Marietta Personal Injury Attorney – Marietta Car Accident Lawyer
Before we can answer this question, we have to find out what different insurance coverages are and what they truly mean.
What is the minimum liability insurance required under Georgia law?
Under O.C.G.A. § 33-7-11, the minimum automobile insurance requirement in Georgia is $25,000 per person/$50,000 per accident/$25,000 for property damage. Failure to have this minimum automobile insurance requirement is a misdemeanor with the following possible penalties under O.C.G.A. §40-6-10:
- Fines between $200 to $1,000; Or
- Imprisonment not more than 12 months; Or
Even though the above requirement exists, many people still decide to drive without any automobile insurance coverage in Georgia.
Are there any possible Civil repercussions for failure to obtain and maintain this minimum insurance requirement in Georgia?
The short answer is yes! Let us imagine the following scenario:
Joe does not have the minimum automobile insurance requirement in Georgia and crashes into Kate while driving. Kate is hurt, and she has Uninsured/Underinsured Motorist Coverage (UM/UIM) that pays for all her Personal Injury case. Kate’s UM/UIM insurance policy now has the right to go after Joe for the total amount they have paid for Kate’s injuries in this case in a Civil Case. Kate’s UM/UIM actions or rights to go after Joe in a Civil case is called the right of subrogation. So, there could be enormous consequences for not carrying the minimum automobile insurance limits in Georgia. We’ll talk about why even this minimum liability limit may not provide enough protection for you and your loved ones.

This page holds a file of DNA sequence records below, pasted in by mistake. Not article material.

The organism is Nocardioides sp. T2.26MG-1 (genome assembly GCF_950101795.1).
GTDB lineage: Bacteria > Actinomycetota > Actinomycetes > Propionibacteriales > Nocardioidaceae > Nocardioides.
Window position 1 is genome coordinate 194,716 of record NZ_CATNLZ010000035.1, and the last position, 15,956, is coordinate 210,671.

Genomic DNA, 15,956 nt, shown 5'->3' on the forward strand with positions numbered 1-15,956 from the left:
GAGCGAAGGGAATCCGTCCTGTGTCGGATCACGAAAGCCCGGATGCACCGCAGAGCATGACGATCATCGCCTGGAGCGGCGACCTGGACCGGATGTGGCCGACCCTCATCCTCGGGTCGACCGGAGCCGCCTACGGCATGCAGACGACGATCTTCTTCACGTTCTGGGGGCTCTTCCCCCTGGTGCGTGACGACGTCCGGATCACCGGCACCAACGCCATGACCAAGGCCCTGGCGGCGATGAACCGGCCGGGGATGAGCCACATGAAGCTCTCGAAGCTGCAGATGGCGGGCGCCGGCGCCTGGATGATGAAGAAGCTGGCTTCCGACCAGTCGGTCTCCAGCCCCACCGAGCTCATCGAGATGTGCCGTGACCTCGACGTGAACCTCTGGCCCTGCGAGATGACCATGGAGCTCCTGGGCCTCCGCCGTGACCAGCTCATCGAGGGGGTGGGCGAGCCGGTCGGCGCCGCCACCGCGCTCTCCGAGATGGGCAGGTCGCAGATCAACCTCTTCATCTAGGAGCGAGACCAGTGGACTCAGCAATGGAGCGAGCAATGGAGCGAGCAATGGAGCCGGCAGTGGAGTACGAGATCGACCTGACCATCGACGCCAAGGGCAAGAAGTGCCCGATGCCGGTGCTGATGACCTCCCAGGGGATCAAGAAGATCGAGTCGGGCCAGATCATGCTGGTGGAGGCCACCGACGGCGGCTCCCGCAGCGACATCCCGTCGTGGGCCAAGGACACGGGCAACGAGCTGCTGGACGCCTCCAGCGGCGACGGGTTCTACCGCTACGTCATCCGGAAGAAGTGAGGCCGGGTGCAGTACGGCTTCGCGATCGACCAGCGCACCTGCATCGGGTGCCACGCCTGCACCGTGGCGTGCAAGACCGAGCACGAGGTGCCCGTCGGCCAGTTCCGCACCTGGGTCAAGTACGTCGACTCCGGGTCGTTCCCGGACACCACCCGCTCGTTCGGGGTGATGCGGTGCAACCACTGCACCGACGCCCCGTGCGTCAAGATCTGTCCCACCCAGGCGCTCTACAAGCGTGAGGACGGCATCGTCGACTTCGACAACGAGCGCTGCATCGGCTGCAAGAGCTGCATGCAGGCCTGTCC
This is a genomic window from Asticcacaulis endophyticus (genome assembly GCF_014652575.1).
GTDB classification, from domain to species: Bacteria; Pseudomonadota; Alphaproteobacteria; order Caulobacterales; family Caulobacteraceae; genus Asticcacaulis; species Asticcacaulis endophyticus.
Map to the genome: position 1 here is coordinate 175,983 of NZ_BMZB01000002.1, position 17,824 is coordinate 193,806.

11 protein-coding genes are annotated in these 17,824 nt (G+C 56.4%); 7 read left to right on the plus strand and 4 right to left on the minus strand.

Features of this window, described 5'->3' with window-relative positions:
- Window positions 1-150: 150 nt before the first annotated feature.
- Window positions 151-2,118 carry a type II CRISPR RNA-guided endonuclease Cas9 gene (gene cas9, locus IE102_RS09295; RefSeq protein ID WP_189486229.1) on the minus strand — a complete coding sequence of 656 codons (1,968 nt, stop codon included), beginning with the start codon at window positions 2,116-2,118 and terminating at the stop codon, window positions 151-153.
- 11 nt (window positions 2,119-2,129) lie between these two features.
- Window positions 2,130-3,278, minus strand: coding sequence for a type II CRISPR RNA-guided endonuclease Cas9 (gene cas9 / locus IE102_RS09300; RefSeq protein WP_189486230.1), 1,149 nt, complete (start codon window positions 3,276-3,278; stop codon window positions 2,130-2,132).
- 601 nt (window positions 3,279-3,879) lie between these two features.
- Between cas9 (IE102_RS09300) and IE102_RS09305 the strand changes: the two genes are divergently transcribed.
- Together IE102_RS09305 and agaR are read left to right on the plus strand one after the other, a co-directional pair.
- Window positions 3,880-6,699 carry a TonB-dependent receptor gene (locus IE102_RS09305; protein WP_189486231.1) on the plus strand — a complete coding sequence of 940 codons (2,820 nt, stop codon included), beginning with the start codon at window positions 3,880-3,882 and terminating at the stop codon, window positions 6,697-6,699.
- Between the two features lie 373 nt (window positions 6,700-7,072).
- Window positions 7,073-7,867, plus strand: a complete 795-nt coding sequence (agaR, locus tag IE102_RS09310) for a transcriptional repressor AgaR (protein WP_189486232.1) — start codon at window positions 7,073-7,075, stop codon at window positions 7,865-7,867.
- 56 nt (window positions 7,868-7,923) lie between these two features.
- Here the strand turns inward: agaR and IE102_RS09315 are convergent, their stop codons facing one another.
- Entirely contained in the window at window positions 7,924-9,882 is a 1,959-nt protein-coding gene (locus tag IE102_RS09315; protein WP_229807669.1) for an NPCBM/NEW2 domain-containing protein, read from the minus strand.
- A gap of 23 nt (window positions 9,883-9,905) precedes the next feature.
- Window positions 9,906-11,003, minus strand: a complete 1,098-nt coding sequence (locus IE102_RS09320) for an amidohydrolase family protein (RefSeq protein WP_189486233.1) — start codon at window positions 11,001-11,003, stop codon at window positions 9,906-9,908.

What is UM/UIM?
Uninsured Motorist Coverage/UM protects you in cases where the at-fault party does not carry the minimum required insurance limits under Georgia law. Unfortunately, the amount of people who are driving without valid insurance in Georgia is quite staggering.
Underinsured Motorist Coverage/UIM protects you in case where the at-fault party’s automobile insurance limits are not sufficient to cover all your Personal Injury expenses.
Let’s say that Joe has the minimum automobile insurance limits requirement in Georgia, $25,000/$50,000/$25,000, and he crashes into Kate. In this case, Kate has UM/UIM of $50,000/$100,000. How much additional coverage would Kate’s insurance offer her in this case? The answer is that it depends on what type of UM/UIM policy Kate has. Generally, UM/UIM policies divide into the following two categories:
- Added to: Kate’s UM/UIM limits in the above example adds to Joe’s policy limits. More specifically, Kate now has $25,000 (Joe’s limits) + $50,000 (her own UM limit). Therefore, she now has $75,000.
- In the above example, Kate’s UM/UIM limits are reduced by Joe’s limits. Therefore, Kate has an additional $25,000 ($50,000 – $25,000) for her Personal Injury case.
Are there any additional optional insurance coverages that are important for us to know?
Yes! We love something called Medical Payment Coverage or MedPay for short. MedPay is a fantastic additional optional coverage to have, and here’s how this could be a lifesaver.
Again, let’s go back to Joe and Kate. Just like before, if Joe is at fault of a wreck where his automobile insurance coverage is for $25,000 and Kate’s automobile insurance limits are for $50,000/$100,000 with $50,000/$100,000 of added to the at-fault’s UM/UIM. In this case, Kate is brilliant, and she had also added a $10,000 MedPay coverage to her automobile insurance policy. How much does Kate have to work within this case?
She has ($25,000 + $50,000 + $10,000) $85,000. Typically, MedPay is not an expensive additional optional insurance coverage to add to your policy. MedPay also protects all of Kate’s passengers for their medical bills up to $10,000 regardless of Kate’s fault for the accident.
What are our recommendations?
Our recommendation is always to have a minimum automobile insurance policy limit of $50,000/$100,000 with UM/UIM policy added to the at-fault’s policy. Also, to have a MedPay of at least $10,000.